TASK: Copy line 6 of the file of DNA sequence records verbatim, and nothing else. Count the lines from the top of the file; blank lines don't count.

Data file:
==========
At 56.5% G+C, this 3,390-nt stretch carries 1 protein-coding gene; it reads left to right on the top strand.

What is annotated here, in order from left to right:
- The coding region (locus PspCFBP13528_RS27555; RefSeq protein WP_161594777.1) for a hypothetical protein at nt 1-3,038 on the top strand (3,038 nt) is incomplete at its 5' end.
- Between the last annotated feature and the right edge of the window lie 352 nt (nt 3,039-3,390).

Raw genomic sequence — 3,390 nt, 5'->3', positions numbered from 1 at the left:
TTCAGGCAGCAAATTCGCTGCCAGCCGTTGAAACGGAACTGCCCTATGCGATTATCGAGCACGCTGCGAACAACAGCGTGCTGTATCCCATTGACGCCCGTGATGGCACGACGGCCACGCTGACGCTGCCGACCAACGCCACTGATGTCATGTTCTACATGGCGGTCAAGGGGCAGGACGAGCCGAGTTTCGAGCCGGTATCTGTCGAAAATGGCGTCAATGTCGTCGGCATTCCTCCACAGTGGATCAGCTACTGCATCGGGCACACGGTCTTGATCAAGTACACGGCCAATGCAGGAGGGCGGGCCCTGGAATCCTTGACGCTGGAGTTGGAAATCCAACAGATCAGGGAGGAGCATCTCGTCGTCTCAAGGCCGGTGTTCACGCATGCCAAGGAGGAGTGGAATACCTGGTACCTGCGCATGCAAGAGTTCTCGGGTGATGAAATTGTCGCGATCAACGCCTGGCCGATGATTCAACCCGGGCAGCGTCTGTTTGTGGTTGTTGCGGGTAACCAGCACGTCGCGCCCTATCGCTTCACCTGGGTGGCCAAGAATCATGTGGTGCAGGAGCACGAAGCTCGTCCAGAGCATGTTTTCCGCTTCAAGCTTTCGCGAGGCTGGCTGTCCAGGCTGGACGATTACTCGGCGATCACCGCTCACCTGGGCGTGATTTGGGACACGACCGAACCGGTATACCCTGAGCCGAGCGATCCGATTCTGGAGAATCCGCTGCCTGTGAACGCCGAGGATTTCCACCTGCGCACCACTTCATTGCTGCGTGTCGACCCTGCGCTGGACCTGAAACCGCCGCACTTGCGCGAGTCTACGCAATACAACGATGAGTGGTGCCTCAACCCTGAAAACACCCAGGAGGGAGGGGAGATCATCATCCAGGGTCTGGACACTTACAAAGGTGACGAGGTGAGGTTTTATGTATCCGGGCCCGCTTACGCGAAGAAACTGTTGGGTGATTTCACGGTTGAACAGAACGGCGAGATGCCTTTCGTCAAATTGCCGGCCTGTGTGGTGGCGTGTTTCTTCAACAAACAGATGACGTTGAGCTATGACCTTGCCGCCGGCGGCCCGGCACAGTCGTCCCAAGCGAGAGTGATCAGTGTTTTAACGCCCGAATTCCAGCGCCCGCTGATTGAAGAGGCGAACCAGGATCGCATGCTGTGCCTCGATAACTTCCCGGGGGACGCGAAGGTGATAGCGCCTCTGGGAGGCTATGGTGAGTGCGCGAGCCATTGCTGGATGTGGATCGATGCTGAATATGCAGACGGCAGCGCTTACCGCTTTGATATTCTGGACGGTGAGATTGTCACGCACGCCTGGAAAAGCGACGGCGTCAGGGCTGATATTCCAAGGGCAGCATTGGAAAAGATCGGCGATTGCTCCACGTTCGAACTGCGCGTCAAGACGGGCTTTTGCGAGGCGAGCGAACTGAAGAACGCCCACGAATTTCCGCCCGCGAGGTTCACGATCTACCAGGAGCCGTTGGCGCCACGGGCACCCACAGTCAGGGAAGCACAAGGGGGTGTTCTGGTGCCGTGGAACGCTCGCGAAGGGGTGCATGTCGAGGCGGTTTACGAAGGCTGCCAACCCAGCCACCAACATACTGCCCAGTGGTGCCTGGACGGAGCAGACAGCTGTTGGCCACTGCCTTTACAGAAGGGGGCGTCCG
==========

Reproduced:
TTCAGGCAGCAAATTCGCTGCCAGCCGTTGAAACGGAACTGCCCTATGCGATTATCGAGCACGCTGCGAACAACAGCGTGCTGTATCCCATTGACGCCCGTGATGGCACGACGGCCACGCTGACGCTGCCGACCAACGCCACTGATGTCATGTTCTACATGGCGGTCAAGGGGCAGGACGAGCCGAGTTTCGAGCCGGTATCTGTCGAAAATGGCGTCAATGTCGTCGGCATTCCTCCACAGTGGATCAGCTACTGCATCGGGCACACGGTCTTGATCAAGTACACGGCCAATGCAGGAGGGCGGGCCCTGGAATCCTTGACGCTGGAGTTGGAAATCCAACAGATCAGGGAGGAGCATCTCGTCGTCTCAAGGCCGGTGTTCACGCATGCCAAGGAGGAGTGGAATACCTGGTACCTGCGCATGCAAGAGTTCTCGGGTGATGAAATTGTCGCGATCAACGCCTGGCCGATGATTCAACCCGGGCAGCGTCTGTTTGTGGTTGTTGCGGGTAACCAGCACGTCGCGCCCTATCGCTTCACCTGGGTGGCCAAGAATCATGTGGTGCAGGAGCACGAAGCTCGTCCAGAGCATGTTTTCCGCTTCAAGCTTTCGCGAGGCTGGCTGTCCAGGCTGGACGATTACTCGGCGATCACCGCTCACCTGGGCGTGATTTGGGACACGACCGAACCGGTATACCCTGAGCCGAGCGATCCGATTCTGGAGAATCCGCTGCCTGTGAACGCCGAGGATTTCCACCTGCGCACCACTTCATTGCTGCGTGTCGACCCTGCGCTGGACCTGAAACCGCCGCACTTGCGCGAGTCTACGCAATACAACGATGAGTGGTGCCTCAACCCTGAAAACACCCAGGAGGGAGGGGAGATCATCATCCAGGGTCTGGACACTTACAAAGGTGACGAGGTGAGGTTTTATGTATCCGGGCCCGCTTACGCGAAGAAACTGTTGGGTGATTTCACGGTTGAACAGAACGGCGAGATGCCTTTCGTCAAATTGCCGGCCTGTGTGGTGGCGTGTTTCTTCAACAAACAGATGACGTTGAGCTATGACCTTGCCGCCGGCGGCCCGGCACAGTCGTCCCAAGCGAGAGTGATCAGTGTTTTAACGCCCGAATTCCAGCGCCCGCTGATTGAAGAGGCGAACCAGGATCGCATGCTGTGCCTCGATAACTTCCCGGGGGACGCGAAGGTGATAGCGCCTCTGGGAGGCTATGGTGAGTGCGCGAGCCATTGCTGGATGTGGATCGATGCTGAATATGCAGACGGCAGCGCTTACCGCTTTGATATTCTGGACGGTGAGATTGTCACGCACGCCTGGAAAAGCGACGGCGTCAGGGCTGATATTCCAAGGGCAGCATTGGAAAAGATCGGCGATTGCTCCACGTTCGAACTGCGCGTCAAGACGGGCTTTTGCGAGGCGAGCGAACTGAAGAACGCCCACGAATTTCCGCCCGCGAGGTTCACGATCTACCAGGAGCCGTTGGCGCCACGGGCACCCACAGTCAGGGAAGCACAAGGGGGTGTTCTGGTGCCGTGGAACGCTCGCGAAGGGGTGCATGTCGAGGCGGTTTACGAAGGCTGCCAACCCAGCCACCAACATACTGCCCAGTGGTGCCTGGACGGAGCAGACAGCTGTTGGCCACTGCCTTTACAGAAGGGGGCGTCCG